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Helena Valley Dam

Helena Valley Dam, Montana
 
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Helena Valley Unit
 
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Current Levels, Helena Valley Reservoir
Schedule of Proposed NEPA Actions
Helena Valley Fishing Guide, Mont. FW&P
Helena Valley Reservoir at Recreation.gov
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Water flowing from Helena Valley Tunnel at mile 2.8 discharges into the 300-cubic-foot-per-second Helena Valley Canal. The Canal is 31.7 miles long, with 10.2 miles unlined and 21.5 miles lined. at mile 11, the canal discharges into a 10,500-acre-foot-capacity regulating reservoir. Helena Valley Dam, which forms the reservoir, is an earthfill structure 91 feet high, with a crest length of 2,650 feet. A 600-foot-long dike extends from the left abutment of the dam.

The reservoir has 5,900 acre-feet of conservation storage for irrigation and municipal water. A outlet built into the dams supplies municipal water to the city of Helena. The 350-cubic-feet-per-second outlet to the Helena Valley Canal is located in the dike. Between the reservoir and mile 17, the canal provides facilities for future supplemental service to 10 irrigation ditches which have been diverting water from Prickly Pear Creek; between miles 17 and 22, facilities are provided for supplemental service to existing ditches diverting water from Prickly Pear and Tenmile Creeks. The canal terminates at Lake Helena, which occupies the lower part of the valley.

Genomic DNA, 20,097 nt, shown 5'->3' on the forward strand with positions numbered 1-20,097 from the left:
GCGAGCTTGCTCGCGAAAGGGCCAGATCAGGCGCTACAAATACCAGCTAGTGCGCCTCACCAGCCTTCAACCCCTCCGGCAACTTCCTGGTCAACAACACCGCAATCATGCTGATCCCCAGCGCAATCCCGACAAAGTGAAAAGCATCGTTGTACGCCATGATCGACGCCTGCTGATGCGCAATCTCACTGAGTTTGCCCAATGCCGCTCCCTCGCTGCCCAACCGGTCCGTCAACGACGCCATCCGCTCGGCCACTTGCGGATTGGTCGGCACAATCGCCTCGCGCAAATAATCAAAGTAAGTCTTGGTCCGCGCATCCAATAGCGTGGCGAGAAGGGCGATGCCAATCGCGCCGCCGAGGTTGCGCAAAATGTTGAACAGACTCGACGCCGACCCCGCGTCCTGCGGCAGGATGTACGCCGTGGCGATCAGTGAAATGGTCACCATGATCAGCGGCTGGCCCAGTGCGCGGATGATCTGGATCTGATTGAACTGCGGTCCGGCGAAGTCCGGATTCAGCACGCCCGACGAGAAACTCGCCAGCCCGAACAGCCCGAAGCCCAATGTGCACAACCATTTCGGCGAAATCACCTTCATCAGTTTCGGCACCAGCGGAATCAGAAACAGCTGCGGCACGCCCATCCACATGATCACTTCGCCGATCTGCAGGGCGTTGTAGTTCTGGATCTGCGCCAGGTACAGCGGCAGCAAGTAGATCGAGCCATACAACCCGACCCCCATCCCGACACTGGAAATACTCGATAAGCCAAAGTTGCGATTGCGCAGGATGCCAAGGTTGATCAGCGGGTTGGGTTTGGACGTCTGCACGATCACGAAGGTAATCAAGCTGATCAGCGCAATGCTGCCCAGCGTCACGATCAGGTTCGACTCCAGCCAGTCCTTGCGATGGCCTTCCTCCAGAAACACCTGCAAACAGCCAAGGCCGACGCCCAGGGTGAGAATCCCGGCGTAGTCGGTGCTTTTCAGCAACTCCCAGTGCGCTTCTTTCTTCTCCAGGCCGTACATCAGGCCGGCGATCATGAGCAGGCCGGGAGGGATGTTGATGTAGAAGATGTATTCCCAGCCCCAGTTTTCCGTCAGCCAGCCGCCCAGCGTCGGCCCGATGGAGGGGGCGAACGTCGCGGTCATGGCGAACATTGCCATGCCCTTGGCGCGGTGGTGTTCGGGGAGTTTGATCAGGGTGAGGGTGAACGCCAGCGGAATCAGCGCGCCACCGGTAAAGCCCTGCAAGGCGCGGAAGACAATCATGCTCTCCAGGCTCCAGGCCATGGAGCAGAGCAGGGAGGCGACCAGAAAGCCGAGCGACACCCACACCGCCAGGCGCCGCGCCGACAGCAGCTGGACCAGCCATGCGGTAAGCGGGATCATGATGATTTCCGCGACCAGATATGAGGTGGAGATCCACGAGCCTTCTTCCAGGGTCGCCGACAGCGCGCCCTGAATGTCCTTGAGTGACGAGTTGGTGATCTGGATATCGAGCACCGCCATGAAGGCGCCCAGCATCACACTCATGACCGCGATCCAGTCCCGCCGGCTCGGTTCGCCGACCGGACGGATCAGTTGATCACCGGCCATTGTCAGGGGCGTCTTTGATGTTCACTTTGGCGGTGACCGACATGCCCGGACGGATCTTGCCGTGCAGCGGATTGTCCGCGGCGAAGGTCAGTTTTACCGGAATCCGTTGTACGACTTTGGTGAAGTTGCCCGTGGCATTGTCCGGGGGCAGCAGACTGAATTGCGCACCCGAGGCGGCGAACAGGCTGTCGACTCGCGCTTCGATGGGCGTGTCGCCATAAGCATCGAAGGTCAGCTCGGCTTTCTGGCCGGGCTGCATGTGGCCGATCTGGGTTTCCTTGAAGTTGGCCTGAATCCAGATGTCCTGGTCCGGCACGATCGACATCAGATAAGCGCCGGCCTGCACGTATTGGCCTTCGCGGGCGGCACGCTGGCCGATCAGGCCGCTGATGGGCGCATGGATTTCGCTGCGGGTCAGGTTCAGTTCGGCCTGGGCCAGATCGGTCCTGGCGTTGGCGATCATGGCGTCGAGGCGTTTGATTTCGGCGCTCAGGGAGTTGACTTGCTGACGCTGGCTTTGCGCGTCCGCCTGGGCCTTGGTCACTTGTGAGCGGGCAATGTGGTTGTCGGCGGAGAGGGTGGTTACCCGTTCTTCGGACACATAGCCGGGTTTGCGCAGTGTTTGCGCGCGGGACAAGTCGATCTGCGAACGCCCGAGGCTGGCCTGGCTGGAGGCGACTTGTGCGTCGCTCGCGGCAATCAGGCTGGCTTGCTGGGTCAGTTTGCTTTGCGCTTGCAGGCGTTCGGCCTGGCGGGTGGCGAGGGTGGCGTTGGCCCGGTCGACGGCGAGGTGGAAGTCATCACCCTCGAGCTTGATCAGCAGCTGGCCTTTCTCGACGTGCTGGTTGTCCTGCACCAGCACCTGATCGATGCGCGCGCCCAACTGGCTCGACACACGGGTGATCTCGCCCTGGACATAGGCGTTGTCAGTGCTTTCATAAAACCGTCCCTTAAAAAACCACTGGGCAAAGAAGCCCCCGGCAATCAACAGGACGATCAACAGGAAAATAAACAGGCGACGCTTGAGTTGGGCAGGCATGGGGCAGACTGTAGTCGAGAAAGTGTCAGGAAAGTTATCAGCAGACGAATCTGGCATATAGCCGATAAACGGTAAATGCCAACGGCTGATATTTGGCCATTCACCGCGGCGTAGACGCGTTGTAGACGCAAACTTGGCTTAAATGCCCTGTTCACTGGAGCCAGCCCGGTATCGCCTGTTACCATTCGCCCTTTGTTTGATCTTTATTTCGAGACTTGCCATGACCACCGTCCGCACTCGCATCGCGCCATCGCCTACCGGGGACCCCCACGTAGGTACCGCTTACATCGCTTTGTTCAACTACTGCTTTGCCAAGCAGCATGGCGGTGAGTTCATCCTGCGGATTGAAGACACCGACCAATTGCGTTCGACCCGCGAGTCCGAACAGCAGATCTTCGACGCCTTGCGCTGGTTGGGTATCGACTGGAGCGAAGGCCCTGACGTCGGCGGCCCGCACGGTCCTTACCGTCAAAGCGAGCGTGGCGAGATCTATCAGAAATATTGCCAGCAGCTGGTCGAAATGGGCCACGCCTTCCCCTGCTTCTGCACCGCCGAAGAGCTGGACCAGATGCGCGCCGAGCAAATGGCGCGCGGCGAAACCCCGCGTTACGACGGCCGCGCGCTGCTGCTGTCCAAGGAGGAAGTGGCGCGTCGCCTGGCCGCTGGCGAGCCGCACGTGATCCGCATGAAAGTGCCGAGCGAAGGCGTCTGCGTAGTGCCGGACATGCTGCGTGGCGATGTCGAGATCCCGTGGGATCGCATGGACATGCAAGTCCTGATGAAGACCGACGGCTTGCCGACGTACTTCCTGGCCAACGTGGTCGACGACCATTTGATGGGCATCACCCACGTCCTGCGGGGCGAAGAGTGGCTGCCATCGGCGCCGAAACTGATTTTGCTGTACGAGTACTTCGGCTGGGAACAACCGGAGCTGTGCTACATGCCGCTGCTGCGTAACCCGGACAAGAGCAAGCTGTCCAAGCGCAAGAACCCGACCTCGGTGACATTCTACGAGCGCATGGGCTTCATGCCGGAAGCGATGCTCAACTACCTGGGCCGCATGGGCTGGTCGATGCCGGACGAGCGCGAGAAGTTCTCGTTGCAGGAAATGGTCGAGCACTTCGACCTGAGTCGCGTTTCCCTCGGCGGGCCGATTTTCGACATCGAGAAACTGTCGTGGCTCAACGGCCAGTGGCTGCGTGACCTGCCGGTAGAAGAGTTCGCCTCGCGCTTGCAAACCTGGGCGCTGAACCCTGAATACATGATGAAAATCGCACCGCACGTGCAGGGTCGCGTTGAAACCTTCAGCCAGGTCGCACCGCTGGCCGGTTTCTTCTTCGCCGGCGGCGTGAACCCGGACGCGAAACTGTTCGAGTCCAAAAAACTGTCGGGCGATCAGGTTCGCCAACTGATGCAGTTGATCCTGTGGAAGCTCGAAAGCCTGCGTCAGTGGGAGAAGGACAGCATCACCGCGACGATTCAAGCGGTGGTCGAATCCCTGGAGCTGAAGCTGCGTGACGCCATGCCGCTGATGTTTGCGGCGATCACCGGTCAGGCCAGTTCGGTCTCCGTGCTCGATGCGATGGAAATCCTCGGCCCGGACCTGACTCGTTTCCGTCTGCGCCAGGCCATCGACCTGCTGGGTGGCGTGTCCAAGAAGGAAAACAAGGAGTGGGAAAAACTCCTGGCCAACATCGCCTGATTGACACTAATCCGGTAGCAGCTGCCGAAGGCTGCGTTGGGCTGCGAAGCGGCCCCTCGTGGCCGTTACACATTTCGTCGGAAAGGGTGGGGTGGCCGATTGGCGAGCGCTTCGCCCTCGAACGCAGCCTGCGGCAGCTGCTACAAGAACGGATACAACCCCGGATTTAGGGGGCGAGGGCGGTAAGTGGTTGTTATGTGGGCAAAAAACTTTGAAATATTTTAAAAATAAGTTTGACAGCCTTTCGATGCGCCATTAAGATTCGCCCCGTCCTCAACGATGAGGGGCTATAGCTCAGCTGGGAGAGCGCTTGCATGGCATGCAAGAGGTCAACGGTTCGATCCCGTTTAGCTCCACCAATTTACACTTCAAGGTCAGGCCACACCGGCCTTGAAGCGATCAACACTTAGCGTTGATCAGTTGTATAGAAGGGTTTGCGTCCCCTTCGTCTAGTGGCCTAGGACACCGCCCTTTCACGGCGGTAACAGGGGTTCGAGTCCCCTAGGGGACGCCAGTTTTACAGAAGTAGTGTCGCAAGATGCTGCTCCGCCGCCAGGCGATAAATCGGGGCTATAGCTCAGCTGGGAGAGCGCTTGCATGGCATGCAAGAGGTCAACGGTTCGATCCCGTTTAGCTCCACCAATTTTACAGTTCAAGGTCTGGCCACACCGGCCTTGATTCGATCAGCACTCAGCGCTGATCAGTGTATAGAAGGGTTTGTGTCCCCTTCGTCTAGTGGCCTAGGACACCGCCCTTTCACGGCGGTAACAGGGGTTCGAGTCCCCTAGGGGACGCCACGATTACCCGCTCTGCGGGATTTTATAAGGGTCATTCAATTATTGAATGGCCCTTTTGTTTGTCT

The reservoir area upstream from the dam has been earth blanketed to reduce seepage from the reservoir, and pressure relief wells have been installed near the downstream toe of the dam. These measure have not been totally effective and other measures are being considered to relieve the uplift pressures on the downstream toe of the dam.

Foundation consists of an alternating sequence of tuff, tuffaceous sandstone, and conglomerate beds. These sediments are part of the Bozeman beds of Paleocene to the Miocene Age. Numerous faults and fractures cut these strata beneath and adjacent to the dam. One fault with a displacement of about 200 feet trends northward through the right abutment of the dam. Some fault and fracture zones have been healed by clastic material intruded during earthquake. Since initial filling of the reservoir in late 1959, excessive seepage and hydrostatic pressures under the dam have been encountered.

Last updated: Mar 29, 2013